The Irony of Art Prices

van-gogh-self-portrait-copy-web

mastercopy of Van Gogh’s Self-Portrait, 1889 (private collection)

Recently I copied the Van Gogh Self-Portrait at the National Gallery. I went for a “dynamic equivalence” rather than literal accuracy of details. The reason is simple. The power of Van Gogh’s work is in its vibrancy and vitality. The almost hypnotic vibrancy is achieved through his use of color. He not only put one color adjacent to its complementary color to produce an optically vibrant effect as Turner and the Impressionists did. He painted one color over another wet into wet and achieved a unique shimmering, luminosity. The vitality comes from the speed at which he painted it, likely in one sitting. So I painted this much faster than I normally work.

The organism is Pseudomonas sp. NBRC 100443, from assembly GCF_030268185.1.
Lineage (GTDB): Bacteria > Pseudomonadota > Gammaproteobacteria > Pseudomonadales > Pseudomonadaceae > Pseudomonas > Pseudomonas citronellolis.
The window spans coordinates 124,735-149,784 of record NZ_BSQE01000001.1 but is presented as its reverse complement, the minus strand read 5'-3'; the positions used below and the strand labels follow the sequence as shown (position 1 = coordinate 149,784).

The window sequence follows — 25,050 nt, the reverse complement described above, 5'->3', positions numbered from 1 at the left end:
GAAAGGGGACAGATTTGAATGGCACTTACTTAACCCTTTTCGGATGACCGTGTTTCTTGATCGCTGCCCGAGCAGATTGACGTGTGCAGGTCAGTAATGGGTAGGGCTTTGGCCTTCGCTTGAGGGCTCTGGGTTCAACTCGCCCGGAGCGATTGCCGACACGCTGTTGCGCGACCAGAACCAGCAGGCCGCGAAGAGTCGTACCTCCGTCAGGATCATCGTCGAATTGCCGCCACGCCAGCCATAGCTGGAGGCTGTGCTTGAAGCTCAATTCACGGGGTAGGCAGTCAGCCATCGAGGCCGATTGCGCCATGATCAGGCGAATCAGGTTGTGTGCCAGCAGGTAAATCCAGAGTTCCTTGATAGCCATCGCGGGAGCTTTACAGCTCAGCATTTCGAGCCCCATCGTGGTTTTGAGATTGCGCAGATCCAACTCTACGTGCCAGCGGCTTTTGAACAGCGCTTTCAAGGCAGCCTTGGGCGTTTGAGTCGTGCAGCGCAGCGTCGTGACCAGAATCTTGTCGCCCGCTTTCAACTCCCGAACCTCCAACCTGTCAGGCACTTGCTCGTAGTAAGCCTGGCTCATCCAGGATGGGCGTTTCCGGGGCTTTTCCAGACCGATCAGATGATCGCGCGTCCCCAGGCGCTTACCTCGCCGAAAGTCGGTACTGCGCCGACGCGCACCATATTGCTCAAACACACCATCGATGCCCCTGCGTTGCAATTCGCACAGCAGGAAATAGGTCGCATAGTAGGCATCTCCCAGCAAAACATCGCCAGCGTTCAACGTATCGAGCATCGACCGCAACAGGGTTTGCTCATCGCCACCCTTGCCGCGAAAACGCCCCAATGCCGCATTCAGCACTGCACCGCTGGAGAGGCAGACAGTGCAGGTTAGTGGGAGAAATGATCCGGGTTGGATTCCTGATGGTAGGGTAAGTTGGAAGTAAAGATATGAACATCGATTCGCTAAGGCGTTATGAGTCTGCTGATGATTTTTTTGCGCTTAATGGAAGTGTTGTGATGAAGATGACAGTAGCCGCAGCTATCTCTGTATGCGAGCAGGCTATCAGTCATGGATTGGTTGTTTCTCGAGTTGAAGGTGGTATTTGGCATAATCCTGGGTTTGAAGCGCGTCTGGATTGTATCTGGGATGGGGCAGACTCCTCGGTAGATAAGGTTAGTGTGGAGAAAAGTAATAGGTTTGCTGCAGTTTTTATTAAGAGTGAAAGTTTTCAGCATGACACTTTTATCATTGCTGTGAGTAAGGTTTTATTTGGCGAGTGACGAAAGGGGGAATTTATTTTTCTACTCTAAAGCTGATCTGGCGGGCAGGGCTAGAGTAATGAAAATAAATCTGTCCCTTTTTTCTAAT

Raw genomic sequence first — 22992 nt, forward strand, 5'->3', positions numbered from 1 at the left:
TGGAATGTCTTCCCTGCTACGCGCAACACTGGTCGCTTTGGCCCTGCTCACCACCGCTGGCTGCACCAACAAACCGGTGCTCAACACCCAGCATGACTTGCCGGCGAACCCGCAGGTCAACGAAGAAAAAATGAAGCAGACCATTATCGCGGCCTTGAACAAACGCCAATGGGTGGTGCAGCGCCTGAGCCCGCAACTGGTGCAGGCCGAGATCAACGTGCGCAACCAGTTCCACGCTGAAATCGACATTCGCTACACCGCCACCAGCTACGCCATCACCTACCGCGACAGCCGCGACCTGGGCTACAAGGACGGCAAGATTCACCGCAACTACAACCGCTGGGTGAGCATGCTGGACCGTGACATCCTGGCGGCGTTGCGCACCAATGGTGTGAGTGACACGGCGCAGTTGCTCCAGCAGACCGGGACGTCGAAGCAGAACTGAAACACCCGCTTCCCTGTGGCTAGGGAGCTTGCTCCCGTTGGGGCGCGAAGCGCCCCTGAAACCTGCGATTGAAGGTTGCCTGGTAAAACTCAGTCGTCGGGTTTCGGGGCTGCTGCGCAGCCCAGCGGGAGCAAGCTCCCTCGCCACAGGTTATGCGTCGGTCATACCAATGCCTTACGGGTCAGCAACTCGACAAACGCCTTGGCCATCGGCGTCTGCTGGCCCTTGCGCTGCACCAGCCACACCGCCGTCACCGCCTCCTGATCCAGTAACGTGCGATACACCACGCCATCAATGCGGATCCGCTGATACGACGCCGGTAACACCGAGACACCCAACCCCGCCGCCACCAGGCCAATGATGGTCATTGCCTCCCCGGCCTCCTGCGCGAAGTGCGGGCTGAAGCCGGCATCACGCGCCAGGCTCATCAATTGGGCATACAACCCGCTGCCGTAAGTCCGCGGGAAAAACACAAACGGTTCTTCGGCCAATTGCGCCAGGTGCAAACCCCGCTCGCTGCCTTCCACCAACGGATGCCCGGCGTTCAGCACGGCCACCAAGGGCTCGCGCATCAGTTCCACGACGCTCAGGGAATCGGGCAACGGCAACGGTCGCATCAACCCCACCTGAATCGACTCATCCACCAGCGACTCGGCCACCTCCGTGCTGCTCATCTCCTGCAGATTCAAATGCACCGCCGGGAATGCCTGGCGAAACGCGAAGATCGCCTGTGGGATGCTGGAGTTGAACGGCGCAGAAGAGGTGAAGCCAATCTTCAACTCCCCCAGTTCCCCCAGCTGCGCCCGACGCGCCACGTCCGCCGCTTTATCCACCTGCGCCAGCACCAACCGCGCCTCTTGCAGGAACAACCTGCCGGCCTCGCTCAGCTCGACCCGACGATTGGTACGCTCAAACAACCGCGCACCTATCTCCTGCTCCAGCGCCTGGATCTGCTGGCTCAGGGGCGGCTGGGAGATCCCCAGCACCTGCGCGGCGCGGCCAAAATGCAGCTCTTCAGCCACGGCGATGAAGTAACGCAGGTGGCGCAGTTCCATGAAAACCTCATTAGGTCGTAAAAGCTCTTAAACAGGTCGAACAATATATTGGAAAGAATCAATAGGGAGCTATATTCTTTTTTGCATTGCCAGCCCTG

The irony here is that Van Gogh only sold one painting in his lifetime. He sold Red Vineyard at Arles for a mere 400 francs to a friend of his brother, Anna Boch. He couldn’t give his paintings away. In sharp contrast, the last auction price for another self-portrait (Portrait de l’artiste Sans Barbe, 1889) was $71.5 million in 1998 dollars. His paintings are so popular that on the day I finished this mastercopy, three different people who wanted to buy it approached me. Such is the irony of art pricing and the power of art.

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